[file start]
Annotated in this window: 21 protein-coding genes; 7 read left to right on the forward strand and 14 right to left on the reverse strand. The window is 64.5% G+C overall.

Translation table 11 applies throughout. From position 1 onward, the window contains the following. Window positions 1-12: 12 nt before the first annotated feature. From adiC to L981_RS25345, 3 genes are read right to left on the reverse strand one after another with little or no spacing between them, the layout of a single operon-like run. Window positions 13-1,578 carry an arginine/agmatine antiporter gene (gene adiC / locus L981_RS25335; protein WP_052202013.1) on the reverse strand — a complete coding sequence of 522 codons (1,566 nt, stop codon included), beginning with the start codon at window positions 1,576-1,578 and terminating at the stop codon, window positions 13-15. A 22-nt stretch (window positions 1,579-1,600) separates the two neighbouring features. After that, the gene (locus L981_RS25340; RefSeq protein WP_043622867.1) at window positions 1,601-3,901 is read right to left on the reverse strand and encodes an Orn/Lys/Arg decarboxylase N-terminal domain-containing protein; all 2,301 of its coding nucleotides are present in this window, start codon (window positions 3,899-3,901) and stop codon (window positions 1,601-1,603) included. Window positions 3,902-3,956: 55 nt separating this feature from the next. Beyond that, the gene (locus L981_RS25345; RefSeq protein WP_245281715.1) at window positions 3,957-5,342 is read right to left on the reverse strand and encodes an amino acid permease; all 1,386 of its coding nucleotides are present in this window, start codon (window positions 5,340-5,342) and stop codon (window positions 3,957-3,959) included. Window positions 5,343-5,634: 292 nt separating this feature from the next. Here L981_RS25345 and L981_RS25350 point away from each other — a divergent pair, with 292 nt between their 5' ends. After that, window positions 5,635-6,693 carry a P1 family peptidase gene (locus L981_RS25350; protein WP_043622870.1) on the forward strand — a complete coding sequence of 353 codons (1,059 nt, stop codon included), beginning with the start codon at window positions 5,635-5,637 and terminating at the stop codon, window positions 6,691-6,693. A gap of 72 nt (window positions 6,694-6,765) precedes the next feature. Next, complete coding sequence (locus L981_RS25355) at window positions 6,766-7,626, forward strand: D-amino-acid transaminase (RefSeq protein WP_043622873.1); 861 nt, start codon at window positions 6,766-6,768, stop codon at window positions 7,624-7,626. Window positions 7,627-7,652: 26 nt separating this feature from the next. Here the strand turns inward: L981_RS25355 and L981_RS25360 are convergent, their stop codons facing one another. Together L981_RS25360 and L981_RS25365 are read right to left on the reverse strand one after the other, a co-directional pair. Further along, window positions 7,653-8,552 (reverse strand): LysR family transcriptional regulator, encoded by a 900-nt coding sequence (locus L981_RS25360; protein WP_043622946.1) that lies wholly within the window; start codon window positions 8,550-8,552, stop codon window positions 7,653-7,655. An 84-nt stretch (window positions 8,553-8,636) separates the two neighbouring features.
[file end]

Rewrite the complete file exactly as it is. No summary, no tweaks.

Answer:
Annotated in this window: 21 protein-coding genes; 7 read left to right on the forward strand and 14 right to left on the reverse strand. The window is 64.5% G+C overall.

Translation table 11 applies throughout. From position 1 onward, the window contains the following. Window positions 1-12: 12 nt before the first annotated feature. From adiC to L981_RS25345, 3 genes are read right to left on the reverse strand one after another with little or no spacing between them, the layout of a single operon-like run. Window positions 13-1,578 carry an arginine/agmatine antiporter gene (gene adiC / locus L981_RS25335; protein WP_052202013.1) on the reverse strand — a complete coding sequence of 522 codons (1,566 nt, stop codon included), beginning with the start codon at window positions 1,576-1,578 and terminating at the stop codon, window positions 13-15. A 22-nt stretch (window positions 1,579-1,600) separates the two neighbouring features. After that, the gene (locus L981_RS25340; RefSeq protein WP_043622867.1) at window positions 1,601-3,901 is read right to left on the reverse strand and encodes an Orn/Lys/Arg decarboxylase N-terminal domain-containing protein; all 2,301 of its coding nucleotides are present in this window, start codon (window positions 3,899-3,901) and stop codon (window positions 1,601-1,603) included. Window positions 3,902-3,956: 55 nt separating this feature from the next. Beyond that, the gene (locus L981_RS25345; RefSeq protein WP_245281715.1) at window positions 3,957-5,342 is read right to left on the reverse strand and encodes an amino acid permease; all 1,386 of its coding nucleotides are present in this window, start codon (window positions 5,340-5,342) and stop codon (window positions 3,957-3,959) included. Window positions 5,343-5,634: 292 nt separating this feature from the next. Here L981_RS25345 and L981_RS25350 point away from each other — a divergent pair, with 292 nt between their 5' ends. After that, window positions 5,635-6,693 carry a P1 family peptidase gene (locus L981_RS25350; protein WP_043622870.1) on the forward strand — a complete coding sequence of 353 codons (1,059 nt, stop codon included), beginning with the start codon at window positions 5,635-5,637 and terminating at the stop codon, window positions 6,691-6,693. A gap of 72 nt (window positions 6,694-6,765) precedes the next feature. Next, complete coding sequence (locus L981_RS25355) at window positions 6,766-7,626, forward strand: D-amino-acid transaminase (RefSeq protein WP_043622873.1); 861 nt, start codon at window positions 6,766-6,768, stop codon at window positions 7,624-7,626. Window positions 7,627-7,652: 26 nt separating this feature from the next. Here the strand turns inward: L981_RS25355 and L981_RS25360 are convergent, their stop codons facing one another. Together L981_RS25360 and L981_RS25365 are read right to left on the reverse strand one after the other, a co-directional pair. Further along, window positions 7,653-8,552 (reverse strand): LysR family transcriptional regulator, encoded by a 900-nt coding sequence (locus L981_RS25360; protein WP_043622946.1) that lies wholly within the window; start codon window positions 8,550-8,552, stop codon window positions 7,653-7,655. An 84-nt stretch (window positions 8,553-8,636) separates the two neighbouring features.